| Roasting the Rockies
New research raises and answers questions about the impact of climate change on ecosystems
By Diane Ainsworth, Public Affairs
27 SEPTEMBER 00 | High on the western slope of the Colorado Rocky Mountains, at 9,600 feet above sea level, Berkeley ecologist John Harte, a professor in the Energy and Resources Group in the College of Letters and Science, is baking five 330-square-foot plots of ungrazed montane meadow with infrared heaters.
His field experiment to understand how a subalpine meadow ecosystem with roughly 100 species of plants responds to climate warming is providing insight into a global scale problem: how global warming is affecting earth's ecosystems.
Climate modelers predict that continuing buildup in the atmosphere of greenhouse gases such as carbon dioxide and methane will increasingly raise the planetary temperature, resulting in as much as a 5-degree Centigrade temperature rise by the century's end. Possible consequences include a rise in sea level, increased frequency and intensity of droughts and storms, and more and more fire seasons like the recent one in the West. Less dramatically, climate change may cause major changes in the planet's ecosystems.
But even subtle ecosystem changes, like shifts in boundaries between different habitat types, can have consequences. Not only for the local plant and animal life, Harte said, but for the very functions that ecosystems carry out, which, on a global scale, make the planet habitable for all of life. Among the many functions that ecosystems perform, maintenance of a favorable climate is Harte's primary interest.
The impact of ecosystems on global warming
Current climate models, he pointed out, are based on scientists' best understanding of climate physics, but they don't take into account the huge effect changing ecosystems can exert on climate. An ecosystem's influence can affect the climate in positive and negative ways, either enhancing or mitigating global warming.
Terrestrial ecosystems, for instance, store a large quantity of organic carbon, mostly in soils and vegetation; the total amount is roughly four times the carbon dioxide in our atmosphere, said Harte, who holds a joint appointment in Environmental, Science and Policy Management. If, as a result of climate warming, a meadow was to release even a small fraction of stored carbon as carbon dioxide, the increase of this greenhouse gas in the atmosphere would be sizeable. But until scientists understand more about these responses to rising temperatures, their ability to accurately forecast global warming will fall short of the mark.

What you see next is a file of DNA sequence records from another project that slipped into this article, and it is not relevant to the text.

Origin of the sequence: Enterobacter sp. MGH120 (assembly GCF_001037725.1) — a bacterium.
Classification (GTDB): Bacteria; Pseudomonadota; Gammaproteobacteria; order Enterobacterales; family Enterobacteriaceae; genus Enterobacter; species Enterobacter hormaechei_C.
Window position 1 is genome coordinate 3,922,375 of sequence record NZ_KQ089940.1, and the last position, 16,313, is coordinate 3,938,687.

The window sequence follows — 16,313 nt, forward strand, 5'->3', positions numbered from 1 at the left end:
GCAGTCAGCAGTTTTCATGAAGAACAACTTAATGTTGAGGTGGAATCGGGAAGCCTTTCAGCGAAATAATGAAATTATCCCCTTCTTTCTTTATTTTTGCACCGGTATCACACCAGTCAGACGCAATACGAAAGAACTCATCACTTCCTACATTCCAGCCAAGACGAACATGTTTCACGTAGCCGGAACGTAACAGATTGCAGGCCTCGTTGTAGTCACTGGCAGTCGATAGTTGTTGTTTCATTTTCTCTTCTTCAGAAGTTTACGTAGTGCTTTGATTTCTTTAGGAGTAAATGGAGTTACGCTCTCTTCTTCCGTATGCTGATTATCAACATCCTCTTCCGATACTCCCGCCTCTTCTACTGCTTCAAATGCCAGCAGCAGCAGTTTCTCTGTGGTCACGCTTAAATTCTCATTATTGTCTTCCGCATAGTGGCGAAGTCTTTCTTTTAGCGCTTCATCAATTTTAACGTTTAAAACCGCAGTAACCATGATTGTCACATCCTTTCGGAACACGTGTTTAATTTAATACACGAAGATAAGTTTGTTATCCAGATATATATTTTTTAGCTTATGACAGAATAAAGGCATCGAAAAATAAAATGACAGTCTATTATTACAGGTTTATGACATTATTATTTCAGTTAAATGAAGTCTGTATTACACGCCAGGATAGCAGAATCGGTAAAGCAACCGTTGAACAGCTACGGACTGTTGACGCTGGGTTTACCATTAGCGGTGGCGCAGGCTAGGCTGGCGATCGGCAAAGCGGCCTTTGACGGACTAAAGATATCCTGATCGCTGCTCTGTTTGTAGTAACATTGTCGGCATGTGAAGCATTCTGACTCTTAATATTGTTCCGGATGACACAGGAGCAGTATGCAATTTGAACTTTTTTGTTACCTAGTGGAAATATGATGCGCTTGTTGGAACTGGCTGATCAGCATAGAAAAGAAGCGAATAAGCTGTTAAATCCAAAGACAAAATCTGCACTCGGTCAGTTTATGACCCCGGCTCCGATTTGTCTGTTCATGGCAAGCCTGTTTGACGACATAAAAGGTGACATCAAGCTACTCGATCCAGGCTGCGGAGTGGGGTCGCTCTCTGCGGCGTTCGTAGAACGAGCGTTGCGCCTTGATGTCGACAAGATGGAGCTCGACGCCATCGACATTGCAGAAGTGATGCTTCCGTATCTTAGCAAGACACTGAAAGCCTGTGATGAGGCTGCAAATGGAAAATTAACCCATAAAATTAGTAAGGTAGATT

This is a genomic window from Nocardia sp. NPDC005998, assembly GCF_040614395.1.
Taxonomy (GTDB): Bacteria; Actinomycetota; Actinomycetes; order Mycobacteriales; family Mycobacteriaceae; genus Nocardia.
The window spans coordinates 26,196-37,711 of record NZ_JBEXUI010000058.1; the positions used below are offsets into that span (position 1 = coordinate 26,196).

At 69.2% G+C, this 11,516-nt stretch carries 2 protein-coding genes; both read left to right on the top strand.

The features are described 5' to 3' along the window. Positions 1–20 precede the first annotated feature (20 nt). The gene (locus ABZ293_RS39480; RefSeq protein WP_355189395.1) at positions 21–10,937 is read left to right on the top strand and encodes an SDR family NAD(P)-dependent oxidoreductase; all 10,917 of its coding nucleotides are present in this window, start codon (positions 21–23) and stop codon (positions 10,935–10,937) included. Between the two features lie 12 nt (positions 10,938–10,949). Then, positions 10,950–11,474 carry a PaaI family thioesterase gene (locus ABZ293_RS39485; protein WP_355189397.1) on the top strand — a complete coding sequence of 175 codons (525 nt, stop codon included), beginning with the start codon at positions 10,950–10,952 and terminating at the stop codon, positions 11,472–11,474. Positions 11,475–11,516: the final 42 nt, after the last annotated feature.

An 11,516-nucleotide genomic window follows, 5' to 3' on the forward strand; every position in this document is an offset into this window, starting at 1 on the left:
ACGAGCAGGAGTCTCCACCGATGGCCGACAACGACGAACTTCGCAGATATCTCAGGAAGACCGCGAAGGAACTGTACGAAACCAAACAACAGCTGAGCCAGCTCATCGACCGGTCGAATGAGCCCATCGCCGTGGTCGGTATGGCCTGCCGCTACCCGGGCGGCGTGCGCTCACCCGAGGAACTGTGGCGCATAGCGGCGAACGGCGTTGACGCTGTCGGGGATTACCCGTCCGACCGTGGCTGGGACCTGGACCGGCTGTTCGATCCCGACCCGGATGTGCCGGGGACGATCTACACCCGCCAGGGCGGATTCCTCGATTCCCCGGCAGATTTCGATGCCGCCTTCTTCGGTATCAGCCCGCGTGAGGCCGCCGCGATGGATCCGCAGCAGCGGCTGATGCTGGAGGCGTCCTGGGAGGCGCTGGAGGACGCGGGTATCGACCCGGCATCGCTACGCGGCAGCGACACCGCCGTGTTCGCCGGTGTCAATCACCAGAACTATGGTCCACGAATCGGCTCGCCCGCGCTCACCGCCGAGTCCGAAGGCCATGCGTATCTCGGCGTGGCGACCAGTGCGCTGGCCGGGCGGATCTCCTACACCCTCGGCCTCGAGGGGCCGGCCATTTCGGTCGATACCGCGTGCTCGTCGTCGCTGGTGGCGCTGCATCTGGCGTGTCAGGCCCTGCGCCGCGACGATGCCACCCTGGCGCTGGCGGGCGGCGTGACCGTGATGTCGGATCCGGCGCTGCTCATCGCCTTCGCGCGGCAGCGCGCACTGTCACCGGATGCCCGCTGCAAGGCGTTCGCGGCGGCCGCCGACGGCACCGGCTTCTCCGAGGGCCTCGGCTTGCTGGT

A changing landscape: From forbs to sagebrush
Harte's experimental heating experiment, now in its 10th year, is beginning to shed light on this complex issue. Heating has increased the growing season length in the heated plots by causing snowmelt to occur about two weeks earlier. It has also warmed the soils by 1-to-2 degrees Centigrade and reduced soil moisture by about 20 percent. More significantly, these physical changes have caused shifts in the abundance of plants growing in the heated plots; sagebrush has expanded at the expense of forbs, which are flowering plants that give high mountain meadows their distinctive beauty during the summer.
The spread of sagebrush was accompanied by a decrease in overall photosynthesis rates in the heated plots, Harte said. Consequently, less organic matter, in the form of leafy litter, was entering the soil. Reduced carbon storage in the soil increased the net flow of carbon dioxide from the ground to the atmosphere. In a small scale experiment like Harte's, this has no noticeable effect; but if multiplied by a large area of land, the amount of carbon dioxide released into the atmosphere could be significant.
Another change that has been occurring in this high altitude meadow is an increase in surface heating. Sagebrush absorbs more sunlight than the flowery forbs that it has displaced; the magnitude of that effect over a large expanse of land isn't yet understood and could have a dramatic impact in influencing regional climate.
Altering earth's very nature
The ecological changes Harte and his students have observed have the potential of altering the very nature of earth's montane habitat as they turn from flowery subalpine meadows to dry mosaics of sagebrush and grass. These shifts will affect land use patterns and the livelihood of mountain residents. Colorado ranchers, who use the lush mountain slopes to feed cattle, will be hard-pressed to find enough forage for their herds. The recreational value of montane landscapes will be reduced as well, although the effects of climate change on montane wetlands and forests have not been determined.
Worse yet, the diversity of life in the mountains will likely diminish over time, although the rate at which species may be lost is not understood yet.
Earlier snowmelts and drier summer soil conditions will stress agriculture downstream of the high mountains, where farmers rely on the water storage provided by late-melting snowpacks, Harte said. But the most far-reaching effects of ecosystem change to climate may be on climate itself, as changes in the chemistry of this landscape and the atmosphere around it kick in over large areas of land.
Home | Search | Archive | About | Contact | More News
Copyright 2000, The Regents of the University of California.
Produced and maintained by the Office of Public Affairs at UC Berkeley.
Comments? E-mail firstname.lastname@example.org.